He began work on his first novel during this time. He matched his experiences and vowed to present realistic cultural views, which has long been misinterpreted. He went as far as London to ensure the book was properly revised and edited.

In 1956, he was selected at the Staff school run by British Broadcasting Corporation (BBC). He left Nigeria for England to develop his technical expertise on productions, and he was privileged to check progress on his work too. Finally, his Things Fall Apart was published.

In the award-winning novel, instruments of colonial rule and the struggle of a strict title-holder by the character, Okonkwo, to succumb to the new system brought to the clan in his absence clearly shows Chinua's competence in storytelling and traditional knowledge.

Things Fall Apart skyrocketed Chinua Achebe's writing career as the novel was well received in several countries of the world. It was also translated into various languages, which enhanced its publicity. Other novels which followed were No Longer at Ease (1960), The arrow of God (1964), The Man Of The People (1966).

In 1962, Chinua was promoted at the NBS, and he helped to boost the Voice of Nigeria network. The station had its first broadcast on New Year's Eve of 1962. In 1967, Achebe founded a Press company at Enugu, together with the renowned poet, Christopher Okigbo, who died in the Biafra war, which Chinua also supports. A few years later, Chinua published various children's book and short stories, which includes Chike and the River and How the Leopard Got his Claws (1973). He also collected poetry such as Beware, Soul Brother (1971) and Christmas in Biafra (1973). In addition, in 1975, he wrote an essay collection titled Morning Yet On Creation Day, and then he returned to the University of Nigeria in 1976 to continue his service. Later in 1982, the prolific writer retired.

In the 1980s, Chinua was busy attending conferences and meetings, giving speeches.
In 1987, Chinua Achebe released another thrilling novel, Anthills of the Savannah, a fictitious novel which tells the tale of a military coup in Africa. Following this was Hopes and Impediments, published in 1988.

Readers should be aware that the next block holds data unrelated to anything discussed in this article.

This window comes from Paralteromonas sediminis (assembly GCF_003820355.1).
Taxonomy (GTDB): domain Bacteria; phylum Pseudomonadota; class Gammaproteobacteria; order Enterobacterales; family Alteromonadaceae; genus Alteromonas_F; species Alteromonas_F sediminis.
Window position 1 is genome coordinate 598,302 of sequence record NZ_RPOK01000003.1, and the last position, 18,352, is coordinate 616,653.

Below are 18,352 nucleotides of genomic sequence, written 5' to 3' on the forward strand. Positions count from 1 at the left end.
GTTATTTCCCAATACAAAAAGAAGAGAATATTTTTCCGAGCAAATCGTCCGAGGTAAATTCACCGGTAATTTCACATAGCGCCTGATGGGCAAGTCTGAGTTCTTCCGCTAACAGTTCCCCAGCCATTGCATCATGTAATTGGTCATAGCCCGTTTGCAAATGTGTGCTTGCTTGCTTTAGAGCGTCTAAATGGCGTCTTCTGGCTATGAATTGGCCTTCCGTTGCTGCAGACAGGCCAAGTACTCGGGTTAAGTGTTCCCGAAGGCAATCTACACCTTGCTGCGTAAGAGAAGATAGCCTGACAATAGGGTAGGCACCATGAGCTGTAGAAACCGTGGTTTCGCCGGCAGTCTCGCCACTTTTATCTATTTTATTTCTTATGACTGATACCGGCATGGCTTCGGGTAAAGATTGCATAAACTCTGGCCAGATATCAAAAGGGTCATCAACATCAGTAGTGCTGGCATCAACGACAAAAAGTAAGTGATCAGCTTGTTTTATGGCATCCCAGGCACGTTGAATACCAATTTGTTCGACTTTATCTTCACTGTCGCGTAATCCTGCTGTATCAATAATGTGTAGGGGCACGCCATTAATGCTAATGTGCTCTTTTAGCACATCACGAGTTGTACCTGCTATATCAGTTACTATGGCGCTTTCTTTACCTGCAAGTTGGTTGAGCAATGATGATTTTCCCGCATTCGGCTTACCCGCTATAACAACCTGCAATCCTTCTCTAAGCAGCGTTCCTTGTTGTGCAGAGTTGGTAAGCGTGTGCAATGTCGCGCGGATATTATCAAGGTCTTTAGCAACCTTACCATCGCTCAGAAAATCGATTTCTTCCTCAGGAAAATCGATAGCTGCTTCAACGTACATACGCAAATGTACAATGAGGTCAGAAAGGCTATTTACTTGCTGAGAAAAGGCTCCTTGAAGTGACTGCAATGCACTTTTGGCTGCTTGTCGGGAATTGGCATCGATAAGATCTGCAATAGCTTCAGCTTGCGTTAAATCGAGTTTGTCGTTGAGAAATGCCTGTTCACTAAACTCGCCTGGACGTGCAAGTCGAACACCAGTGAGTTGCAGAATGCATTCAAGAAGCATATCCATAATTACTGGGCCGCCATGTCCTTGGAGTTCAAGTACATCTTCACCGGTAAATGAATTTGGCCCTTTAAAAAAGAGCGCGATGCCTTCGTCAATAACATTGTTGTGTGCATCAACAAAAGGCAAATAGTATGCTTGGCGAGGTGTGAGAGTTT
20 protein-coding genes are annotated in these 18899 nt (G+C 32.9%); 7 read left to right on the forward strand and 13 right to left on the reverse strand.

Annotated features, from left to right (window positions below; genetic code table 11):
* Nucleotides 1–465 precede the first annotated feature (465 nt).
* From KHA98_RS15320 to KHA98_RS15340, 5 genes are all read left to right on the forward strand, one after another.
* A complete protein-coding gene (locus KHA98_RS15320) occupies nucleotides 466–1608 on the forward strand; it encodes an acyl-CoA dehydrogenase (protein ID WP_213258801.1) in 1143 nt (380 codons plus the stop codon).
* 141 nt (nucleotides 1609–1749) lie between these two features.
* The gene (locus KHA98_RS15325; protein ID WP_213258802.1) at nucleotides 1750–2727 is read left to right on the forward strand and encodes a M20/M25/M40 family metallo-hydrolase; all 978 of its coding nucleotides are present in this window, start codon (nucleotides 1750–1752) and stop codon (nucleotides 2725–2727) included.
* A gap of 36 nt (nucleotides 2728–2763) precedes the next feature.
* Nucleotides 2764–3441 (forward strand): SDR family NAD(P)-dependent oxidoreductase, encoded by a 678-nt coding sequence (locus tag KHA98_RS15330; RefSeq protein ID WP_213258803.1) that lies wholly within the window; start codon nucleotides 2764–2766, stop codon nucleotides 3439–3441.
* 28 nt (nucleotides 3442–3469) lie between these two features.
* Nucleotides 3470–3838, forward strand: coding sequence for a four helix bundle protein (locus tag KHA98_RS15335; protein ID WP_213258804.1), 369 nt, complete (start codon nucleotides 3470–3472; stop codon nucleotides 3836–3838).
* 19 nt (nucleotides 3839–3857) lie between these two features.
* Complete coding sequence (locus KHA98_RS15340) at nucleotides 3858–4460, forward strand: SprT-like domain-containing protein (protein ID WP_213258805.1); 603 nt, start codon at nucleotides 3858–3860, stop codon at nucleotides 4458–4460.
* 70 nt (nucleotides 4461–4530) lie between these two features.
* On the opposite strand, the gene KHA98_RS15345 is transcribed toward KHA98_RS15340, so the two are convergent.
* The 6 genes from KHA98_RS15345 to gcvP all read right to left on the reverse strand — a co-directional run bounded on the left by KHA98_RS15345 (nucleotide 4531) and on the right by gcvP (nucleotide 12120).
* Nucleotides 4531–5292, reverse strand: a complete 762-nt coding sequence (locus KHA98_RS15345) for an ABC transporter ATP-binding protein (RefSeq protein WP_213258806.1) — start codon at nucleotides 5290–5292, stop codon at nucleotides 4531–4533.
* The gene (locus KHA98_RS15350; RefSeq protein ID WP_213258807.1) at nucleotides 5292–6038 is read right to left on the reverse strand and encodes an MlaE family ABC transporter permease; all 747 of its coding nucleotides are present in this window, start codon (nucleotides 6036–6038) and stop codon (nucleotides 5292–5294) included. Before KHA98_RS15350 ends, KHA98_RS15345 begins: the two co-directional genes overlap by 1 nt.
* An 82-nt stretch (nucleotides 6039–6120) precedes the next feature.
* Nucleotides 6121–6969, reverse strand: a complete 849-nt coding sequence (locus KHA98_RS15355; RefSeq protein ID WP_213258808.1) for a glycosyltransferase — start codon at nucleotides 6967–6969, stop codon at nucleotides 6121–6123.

1990 opens with a tragic incident of a car accident, which nearly affected Chinua's progress as he was confined to a wheelchair all his remaining years of his life. Yet, he didn't relent, he moved to the United States, waxed stronger and became the Professor of languages and literature at Bard College, New York. He didn't stop to write. Despite his physical challenges this period, Achebe wrote another essay collection titled Home and Exile in 2000.

In 2009, he worked as a professor in African Studies at Brown University as well as David and Marina Fisher University. The same year, he published a short piece with the title – “The Education of a British Protected Child.”  

Chinua Achebe's writing career won him several awards such as the Commonwealth Poetry Price (1982), Foreign Honorary Member of the American Academy of Arts and Sciences (2002), Nigerian National Order of Merit, Peace Prize of the German Book Trade (2002), Man Booker International Prize (2007), Dorothy and Lillian Gish Prize (2010), to mention only the most prominent. He also received over thirty Honorary Awards from universities around the world.

China Achebe died on March 21, 2013, after a brief undisclosed illness. But before this time, the great Achebe – an iconic writer the literary world will forever miss – published one of his most controversial book, a memoir titled There Was A Country: A Personal History of Biafra. Months after months, rolling into a year the book was published, it generated fierce arguments among Nigerians home and abroad.

Indeed Chinua Achebe was more than a novelist; perhaps he was the conscience of our beloved country Nigeria – a great example of steadfastness in what one thought to be the truth.